The advertising propaganda rort

Apr 6, 2022
Josh Frydenberg.
Treasurer Josh Frydenberg in his budget speech referred over and over again to his ‘economic plan. Image: Wikimedia Commons

The Morrison Government has ramped up its multi-million dollar spending on its most egregious rort of all, propaganda. Paid for from the public purse, to try to influence (in its favour) the way the public votes.

The campaign has reached a crescendo, following the Treasurer’s delivery of his Budget. It will continue until brought to an end when the writs for the election are issued. Technically at least, the government’s advertising campaign is supposed to end then. One has to assume that the public service would pull the plug on it, if Ministers refused to do so.

The campaign has been pushing ahead for many months. One of its more pernicious is its promotion of its environmental and climate change credentials. Ads such as ‘Australia’s investing in clean energy and creating thousands of jobs. It’s a win-win.’ (There’s a logo for the whole campaign: ‘Australia’s making positive energy’.) According to Senate estimates, almost $13 million was spent on this campaign in the lead up to the Glasgow climate talks. The amount spent since would probably be far greater.

Anyone relying for their knowledge of these subjects on what the advertising tells them might conclude the Government was playing a world-leading role is saving the planet. However, no-one whose vote is likely to be influenced by LNP or ALP policies on these issues is likely to find the advertisements credible. Still, many millions of dollars are being wasted trying to firm up the Government’s credentials in this controversial policy area.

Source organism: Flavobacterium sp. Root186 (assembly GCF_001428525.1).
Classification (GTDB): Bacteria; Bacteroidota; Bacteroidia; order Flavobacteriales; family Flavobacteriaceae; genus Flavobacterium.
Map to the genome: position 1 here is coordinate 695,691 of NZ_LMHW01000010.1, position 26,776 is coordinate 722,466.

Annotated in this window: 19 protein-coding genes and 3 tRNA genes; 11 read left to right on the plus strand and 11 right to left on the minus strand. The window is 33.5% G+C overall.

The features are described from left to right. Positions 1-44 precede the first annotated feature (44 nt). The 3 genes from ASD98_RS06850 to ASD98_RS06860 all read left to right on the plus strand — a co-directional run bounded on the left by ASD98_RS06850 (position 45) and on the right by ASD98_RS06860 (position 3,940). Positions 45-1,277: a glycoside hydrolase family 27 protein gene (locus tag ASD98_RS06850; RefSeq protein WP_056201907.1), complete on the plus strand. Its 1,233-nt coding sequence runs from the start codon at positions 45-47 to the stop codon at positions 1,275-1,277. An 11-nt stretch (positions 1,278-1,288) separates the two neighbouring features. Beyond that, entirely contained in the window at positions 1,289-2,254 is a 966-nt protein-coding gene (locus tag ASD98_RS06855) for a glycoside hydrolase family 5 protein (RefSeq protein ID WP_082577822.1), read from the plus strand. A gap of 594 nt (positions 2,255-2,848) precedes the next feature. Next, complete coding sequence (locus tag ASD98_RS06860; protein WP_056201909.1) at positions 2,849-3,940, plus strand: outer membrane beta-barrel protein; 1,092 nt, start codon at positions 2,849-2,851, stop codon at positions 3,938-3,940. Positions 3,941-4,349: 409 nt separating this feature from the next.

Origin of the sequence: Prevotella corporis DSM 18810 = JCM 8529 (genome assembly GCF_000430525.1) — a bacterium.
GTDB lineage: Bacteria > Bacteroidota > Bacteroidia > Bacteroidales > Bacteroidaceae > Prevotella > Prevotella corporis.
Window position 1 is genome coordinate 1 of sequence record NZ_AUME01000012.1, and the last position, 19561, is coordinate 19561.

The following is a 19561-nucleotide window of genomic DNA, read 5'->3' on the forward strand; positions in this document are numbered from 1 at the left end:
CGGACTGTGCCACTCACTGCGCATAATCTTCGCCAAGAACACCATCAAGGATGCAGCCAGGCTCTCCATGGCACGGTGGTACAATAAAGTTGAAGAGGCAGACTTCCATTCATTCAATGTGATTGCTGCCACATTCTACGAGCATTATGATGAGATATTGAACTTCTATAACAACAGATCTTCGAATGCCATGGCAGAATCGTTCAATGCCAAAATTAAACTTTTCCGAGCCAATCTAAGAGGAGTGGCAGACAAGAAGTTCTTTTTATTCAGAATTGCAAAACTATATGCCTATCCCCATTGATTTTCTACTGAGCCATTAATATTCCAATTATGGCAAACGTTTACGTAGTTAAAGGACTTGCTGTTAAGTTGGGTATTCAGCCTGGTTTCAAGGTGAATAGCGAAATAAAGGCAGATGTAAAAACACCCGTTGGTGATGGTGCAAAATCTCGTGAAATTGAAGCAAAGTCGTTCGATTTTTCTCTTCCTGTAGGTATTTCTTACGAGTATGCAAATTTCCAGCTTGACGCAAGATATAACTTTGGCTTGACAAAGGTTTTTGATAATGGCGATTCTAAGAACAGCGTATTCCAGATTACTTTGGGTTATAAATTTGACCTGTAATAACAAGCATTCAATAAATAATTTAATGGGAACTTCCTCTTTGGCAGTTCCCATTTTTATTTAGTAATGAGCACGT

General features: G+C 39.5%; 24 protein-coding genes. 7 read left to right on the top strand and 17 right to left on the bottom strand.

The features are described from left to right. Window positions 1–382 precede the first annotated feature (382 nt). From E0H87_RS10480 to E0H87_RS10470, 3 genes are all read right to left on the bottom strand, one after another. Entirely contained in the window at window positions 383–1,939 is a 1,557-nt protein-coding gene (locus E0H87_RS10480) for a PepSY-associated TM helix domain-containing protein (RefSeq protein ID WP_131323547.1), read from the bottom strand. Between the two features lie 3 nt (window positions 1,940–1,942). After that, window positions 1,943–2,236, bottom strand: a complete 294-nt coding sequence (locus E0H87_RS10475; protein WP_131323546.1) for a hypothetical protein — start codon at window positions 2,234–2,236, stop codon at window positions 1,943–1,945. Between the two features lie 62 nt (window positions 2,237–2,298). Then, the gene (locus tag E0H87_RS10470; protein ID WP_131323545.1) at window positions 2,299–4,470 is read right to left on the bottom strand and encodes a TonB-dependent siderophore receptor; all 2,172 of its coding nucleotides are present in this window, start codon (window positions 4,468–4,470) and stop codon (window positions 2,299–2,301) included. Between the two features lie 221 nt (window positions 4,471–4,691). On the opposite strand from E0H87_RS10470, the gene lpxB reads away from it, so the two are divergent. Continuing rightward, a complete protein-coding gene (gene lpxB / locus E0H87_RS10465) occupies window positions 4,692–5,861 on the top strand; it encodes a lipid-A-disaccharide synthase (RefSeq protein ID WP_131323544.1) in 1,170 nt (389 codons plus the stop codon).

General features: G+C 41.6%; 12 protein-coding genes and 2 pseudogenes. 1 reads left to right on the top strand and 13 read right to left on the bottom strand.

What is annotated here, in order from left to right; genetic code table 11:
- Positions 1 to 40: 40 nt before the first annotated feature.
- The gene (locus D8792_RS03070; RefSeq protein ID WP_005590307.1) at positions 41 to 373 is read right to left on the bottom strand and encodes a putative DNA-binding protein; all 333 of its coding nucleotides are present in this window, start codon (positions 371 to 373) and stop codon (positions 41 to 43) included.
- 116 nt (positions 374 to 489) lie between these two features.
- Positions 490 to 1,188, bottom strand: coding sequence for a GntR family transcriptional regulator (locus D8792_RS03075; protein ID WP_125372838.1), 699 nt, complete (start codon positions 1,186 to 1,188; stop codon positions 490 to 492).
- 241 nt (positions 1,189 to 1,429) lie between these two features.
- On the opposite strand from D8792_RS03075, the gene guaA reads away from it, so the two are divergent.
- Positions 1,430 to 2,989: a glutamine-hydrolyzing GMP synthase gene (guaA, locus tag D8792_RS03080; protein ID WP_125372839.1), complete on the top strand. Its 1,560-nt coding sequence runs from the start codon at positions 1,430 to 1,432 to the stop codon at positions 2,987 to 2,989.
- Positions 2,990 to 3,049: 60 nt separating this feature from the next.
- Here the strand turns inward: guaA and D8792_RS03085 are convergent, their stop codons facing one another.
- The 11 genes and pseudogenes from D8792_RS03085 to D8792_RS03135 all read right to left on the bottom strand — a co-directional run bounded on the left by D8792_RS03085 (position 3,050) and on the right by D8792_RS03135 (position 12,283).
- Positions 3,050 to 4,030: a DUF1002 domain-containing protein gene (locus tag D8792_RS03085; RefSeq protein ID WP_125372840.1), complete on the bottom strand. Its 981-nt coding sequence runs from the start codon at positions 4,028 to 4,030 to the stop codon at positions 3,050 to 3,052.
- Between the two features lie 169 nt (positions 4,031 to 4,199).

The latest and most blatant piece of propaganda is about ‘Australia’s economic plan’. That’s the Government’s budget plan. In case you missed it, Treasurer Josh Frydenberg in his budget speech referred over and over again to his ‘economic plan’, and he and the Prime Minister and other ministers repeatedly referenced the ‘economic plan’ in all their speeches and interviews. It would hardly be a coincidence that the advertising campaign on the budget (including a dodgy graph) is headlined ‘Australia’s economic plan’ – All in capitals, with ‘ECONOMIC PLAN’ highlighted.

Government advertising has long been a controversial issue when used to promote the policies of the political part or parties, currently in power. Going back a decade and more there were bitter complaints from the then Opposition (the ALP) to campaigns of the Liberal-National Party Government promoting the benefits it claimed would flow from WorkChoices and tax reform.

It is all legal, so long as spending on the advertising is properly authorised in the relevant Appropriation Acts – which is done is the broadest possible terms to negate any judicial oversight. In this it is unlike the sports rorts saga where the legislation gave the power to make decisions to public servants, not to ministers who could be influenced by the votes that funding might influence and the electorates that might be retained or won.

Rorting generally is immoral, undemocratic and arguably illegal because ministers are supposed to make decisions based on the public interest – not their partisan political interests.

There is a fundamental difference, however, between the funding of sports rorts and the like, and the use of taxpayer funds to try to influence and manipulate public opinion to try to secure votes for the government. There is a community benefit – in the form of physical assets, infrastructure such as parking spaces or improved sporting facilities or women’s change rooms – from the former. Similarly, on a grander scale the allocation of regional funding to deal with and help the National Party deliver roads, bridges, dams and irrigation projects.